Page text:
March 24, 2017

March 18, 2012

Church of Uganda Responds to Kony 2012 Campaign

Church of Uganda Responds to Kony 2012 Campaign

March 15th, 2012

The Church of Uganda has been made aware of the Kony 2012 campaign initiated by the US-based organization, Invisible Children.
Joseph Kony and the LRA left Uganda in 2006 at the beginning of the Juba peace talks and haven?t been in Uganda for more than five years. Since then, the people of Northern Uganda have been returning to their homes and have begun the long and difficult process of healing and rebuilding their lives, their families, and their communities. The Church of Uganda has been deeply involved in that process at every level. While there are the normal challenges of any country, Uganda is a country at peace, working hard on development, and takes pride in its description as the “Pearl of Africa.”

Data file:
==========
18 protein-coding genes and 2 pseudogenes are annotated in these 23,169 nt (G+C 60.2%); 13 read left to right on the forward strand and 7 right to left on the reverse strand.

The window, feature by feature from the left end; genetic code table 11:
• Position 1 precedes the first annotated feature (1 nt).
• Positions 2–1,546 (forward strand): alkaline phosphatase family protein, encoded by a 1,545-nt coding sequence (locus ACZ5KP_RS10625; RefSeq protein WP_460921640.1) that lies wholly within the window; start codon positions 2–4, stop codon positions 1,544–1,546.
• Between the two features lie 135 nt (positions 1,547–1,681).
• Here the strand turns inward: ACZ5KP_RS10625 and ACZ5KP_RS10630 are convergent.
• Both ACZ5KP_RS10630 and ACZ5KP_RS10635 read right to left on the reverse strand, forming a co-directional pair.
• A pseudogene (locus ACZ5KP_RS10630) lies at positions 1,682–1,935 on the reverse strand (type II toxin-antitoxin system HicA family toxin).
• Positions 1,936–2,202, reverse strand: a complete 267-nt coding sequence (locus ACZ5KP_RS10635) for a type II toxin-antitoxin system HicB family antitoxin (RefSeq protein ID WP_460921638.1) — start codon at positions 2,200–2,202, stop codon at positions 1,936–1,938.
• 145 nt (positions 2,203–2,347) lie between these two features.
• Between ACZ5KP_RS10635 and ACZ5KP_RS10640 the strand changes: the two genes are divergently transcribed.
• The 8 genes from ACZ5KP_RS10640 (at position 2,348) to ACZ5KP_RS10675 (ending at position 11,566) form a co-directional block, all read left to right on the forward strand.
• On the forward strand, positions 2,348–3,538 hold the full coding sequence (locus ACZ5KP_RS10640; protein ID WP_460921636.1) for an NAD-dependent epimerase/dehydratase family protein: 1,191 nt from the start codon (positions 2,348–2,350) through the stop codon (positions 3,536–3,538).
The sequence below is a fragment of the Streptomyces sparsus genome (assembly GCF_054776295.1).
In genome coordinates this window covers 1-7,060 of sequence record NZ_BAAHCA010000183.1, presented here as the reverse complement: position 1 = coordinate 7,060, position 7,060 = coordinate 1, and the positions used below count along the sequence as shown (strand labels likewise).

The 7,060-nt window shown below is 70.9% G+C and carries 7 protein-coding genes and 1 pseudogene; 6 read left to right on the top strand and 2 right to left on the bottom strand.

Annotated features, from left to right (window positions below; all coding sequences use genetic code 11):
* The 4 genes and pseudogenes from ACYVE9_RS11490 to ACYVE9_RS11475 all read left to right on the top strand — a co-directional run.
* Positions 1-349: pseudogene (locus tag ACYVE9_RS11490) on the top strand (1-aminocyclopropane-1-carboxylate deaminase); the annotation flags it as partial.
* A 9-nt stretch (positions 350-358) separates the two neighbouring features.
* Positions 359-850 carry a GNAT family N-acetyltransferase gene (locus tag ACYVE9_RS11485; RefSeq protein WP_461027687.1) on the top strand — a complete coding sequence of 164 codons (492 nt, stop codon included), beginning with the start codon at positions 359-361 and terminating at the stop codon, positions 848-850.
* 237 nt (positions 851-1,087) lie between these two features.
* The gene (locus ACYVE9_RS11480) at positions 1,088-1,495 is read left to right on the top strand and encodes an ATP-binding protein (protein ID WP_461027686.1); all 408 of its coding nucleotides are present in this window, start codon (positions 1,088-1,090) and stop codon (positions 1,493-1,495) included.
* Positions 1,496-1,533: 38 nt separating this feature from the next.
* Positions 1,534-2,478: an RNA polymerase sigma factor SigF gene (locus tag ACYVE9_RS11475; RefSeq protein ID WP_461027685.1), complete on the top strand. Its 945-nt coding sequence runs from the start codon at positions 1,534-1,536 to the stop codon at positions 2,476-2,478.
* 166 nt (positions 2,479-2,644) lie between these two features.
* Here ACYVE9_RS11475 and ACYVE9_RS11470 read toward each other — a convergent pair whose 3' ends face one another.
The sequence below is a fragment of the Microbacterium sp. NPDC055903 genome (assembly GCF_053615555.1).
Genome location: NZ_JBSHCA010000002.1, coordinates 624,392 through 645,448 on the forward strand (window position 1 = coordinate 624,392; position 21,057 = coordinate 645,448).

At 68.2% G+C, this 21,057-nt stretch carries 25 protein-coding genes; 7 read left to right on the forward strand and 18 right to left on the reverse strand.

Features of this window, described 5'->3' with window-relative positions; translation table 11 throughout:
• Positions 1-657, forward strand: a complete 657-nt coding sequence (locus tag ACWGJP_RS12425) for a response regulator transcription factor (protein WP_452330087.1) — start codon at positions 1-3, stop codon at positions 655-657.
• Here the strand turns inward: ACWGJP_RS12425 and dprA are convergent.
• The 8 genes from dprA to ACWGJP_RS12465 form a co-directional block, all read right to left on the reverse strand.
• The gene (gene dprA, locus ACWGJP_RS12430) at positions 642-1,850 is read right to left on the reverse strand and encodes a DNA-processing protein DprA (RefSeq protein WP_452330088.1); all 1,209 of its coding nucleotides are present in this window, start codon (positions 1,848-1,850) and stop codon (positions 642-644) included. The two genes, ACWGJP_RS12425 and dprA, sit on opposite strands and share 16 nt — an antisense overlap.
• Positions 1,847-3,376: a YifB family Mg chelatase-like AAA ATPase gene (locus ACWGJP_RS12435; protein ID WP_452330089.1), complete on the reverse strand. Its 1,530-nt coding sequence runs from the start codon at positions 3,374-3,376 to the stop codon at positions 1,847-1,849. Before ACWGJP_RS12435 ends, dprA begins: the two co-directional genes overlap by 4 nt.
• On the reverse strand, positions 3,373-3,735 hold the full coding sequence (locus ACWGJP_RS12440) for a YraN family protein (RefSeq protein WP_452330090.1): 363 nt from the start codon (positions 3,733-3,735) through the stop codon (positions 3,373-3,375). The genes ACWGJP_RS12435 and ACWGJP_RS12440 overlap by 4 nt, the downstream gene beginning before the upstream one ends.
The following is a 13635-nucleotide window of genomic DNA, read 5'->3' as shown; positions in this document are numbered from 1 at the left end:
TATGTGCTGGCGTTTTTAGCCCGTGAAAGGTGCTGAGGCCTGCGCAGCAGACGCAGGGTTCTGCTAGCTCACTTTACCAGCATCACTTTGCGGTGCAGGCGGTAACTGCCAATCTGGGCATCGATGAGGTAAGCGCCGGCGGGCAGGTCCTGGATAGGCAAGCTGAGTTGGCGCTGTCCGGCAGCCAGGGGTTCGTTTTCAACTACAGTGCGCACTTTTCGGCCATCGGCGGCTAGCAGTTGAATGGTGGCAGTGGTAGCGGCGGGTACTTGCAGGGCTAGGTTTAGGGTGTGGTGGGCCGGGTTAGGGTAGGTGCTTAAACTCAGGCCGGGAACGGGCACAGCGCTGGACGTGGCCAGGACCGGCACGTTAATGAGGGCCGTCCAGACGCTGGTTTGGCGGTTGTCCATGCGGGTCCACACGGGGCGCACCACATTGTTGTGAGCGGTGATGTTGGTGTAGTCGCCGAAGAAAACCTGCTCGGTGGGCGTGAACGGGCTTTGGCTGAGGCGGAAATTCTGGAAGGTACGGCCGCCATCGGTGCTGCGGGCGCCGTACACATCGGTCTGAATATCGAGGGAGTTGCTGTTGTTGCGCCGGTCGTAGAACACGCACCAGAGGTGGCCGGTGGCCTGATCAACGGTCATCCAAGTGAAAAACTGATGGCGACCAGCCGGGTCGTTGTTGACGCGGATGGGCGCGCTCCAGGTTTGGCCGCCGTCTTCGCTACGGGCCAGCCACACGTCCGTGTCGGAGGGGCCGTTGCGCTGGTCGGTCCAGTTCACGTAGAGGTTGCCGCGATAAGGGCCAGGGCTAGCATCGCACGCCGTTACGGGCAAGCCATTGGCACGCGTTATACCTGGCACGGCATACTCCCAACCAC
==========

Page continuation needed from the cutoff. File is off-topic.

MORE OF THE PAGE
Under the leadership of the Archbishop of the Church of Uganda, the Most Rev. Henry Luke Orombi, the Church of Uganda made advocacy for the end of the war in Northern Uganda a primary concern. The Archbishop and Bishops of the Church of Uganda led a delegation of 70 people to Gulu and the Pabbo IDP camp in February 2004, immediately after his enthronement as Archbishop, as an act of solidarity with them and to offer encouragement. The Archbishop spoke out repeatedly on the need for peaceful resolution to the conflict, and met on several occasions with the President to advocate for peace and an end to the war. Through the Uganda Joint Christian Council, the Acholi Religious Leaders Peace Initiative, and our Dioceses operating in the affected areas, the Church of Uganda has worked with many other community leaders to restore peace in Northern Uganda and engage in the process of healing and rebuilding the North from the lingering effects of Joseph Kony.